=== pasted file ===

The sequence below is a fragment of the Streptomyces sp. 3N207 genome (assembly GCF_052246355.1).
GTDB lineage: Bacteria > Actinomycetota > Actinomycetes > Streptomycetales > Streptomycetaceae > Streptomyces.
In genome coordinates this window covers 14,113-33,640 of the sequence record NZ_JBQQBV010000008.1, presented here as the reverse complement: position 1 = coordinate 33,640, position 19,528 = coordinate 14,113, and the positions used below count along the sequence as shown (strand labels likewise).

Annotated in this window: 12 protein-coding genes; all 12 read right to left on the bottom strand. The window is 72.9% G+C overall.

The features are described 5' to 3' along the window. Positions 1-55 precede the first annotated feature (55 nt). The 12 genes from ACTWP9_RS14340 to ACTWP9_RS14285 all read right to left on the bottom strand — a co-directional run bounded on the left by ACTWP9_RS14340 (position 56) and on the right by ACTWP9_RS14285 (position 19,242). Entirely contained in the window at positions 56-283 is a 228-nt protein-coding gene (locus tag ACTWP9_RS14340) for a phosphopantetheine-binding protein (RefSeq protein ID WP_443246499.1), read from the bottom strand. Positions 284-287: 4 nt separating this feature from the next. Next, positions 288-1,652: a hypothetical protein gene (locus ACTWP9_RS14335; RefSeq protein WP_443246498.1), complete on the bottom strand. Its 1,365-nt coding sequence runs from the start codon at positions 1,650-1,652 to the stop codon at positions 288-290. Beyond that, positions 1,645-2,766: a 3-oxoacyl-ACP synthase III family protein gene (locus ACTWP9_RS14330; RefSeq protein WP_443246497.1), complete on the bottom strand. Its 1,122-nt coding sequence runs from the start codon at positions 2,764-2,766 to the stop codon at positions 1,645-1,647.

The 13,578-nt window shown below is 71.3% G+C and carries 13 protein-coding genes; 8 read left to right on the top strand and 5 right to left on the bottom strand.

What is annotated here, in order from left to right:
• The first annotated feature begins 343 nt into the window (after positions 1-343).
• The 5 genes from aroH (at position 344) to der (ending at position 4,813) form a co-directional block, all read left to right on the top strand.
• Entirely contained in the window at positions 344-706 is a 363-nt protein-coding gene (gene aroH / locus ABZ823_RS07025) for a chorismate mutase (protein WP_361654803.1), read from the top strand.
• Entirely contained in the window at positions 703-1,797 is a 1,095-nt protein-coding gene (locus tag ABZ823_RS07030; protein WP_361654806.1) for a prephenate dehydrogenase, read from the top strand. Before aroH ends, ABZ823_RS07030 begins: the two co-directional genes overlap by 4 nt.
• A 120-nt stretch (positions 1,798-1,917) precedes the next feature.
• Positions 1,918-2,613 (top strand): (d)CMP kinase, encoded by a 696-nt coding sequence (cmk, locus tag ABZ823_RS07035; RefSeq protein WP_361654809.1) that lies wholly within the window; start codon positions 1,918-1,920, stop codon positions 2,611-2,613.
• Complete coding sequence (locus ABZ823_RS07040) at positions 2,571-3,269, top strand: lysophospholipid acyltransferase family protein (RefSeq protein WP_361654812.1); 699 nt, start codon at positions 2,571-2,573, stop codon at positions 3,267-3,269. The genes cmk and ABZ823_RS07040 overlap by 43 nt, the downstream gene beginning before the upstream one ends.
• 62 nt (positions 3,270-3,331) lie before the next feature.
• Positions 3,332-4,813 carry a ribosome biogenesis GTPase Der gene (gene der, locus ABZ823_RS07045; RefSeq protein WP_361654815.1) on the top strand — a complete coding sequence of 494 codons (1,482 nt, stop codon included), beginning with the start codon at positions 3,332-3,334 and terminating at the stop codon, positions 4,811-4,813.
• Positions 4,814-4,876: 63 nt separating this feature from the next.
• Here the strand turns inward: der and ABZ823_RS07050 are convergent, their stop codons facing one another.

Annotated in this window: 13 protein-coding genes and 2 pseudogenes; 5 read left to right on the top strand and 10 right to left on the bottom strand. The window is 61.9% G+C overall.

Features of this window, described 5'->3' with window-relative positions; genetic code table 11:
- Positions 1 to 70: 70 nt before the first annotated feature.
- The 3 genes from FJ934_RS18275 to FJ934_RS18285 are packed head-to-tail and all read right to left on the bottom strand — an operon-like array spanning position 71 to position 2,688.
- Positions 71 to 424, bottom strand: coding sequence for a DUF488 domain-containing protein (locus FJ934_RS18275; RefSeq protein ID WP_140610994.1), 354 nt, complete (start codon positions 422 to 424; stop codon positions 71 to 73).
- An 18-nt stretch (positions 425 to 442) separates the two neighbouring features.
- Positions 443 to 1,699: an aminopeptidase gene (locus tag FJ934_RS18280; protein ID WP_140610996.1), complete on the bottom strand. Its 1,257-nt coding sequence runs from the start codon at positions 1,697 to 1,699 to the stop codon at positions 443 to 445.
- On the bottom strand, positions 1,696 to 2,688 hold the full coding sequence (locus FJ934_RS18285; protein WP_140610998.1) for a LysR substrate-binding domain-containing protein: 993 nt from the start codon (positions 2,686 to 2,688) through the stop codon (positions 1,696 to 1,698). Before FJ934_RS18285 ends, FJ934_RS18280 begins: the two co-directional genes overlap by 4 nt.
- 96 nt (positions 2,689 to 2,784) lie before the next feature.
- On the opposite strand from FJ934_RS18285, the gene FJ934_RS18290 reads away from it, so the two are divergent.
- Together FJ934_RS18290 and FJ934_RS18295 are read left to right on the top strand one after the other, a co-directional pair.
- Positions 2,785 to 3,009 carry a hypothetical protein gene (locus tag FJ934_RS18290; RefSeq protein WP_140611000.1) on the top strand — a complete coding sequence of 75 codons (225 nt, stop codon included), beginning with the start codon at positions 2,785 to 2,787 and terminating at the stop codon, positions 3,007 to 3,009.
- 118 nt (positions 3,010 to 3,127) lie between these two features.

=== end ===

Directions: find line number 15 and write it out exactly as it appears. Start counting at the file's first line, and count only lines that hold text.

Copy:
• 62 nt (positions 3,270-3,331) lie before the next feature.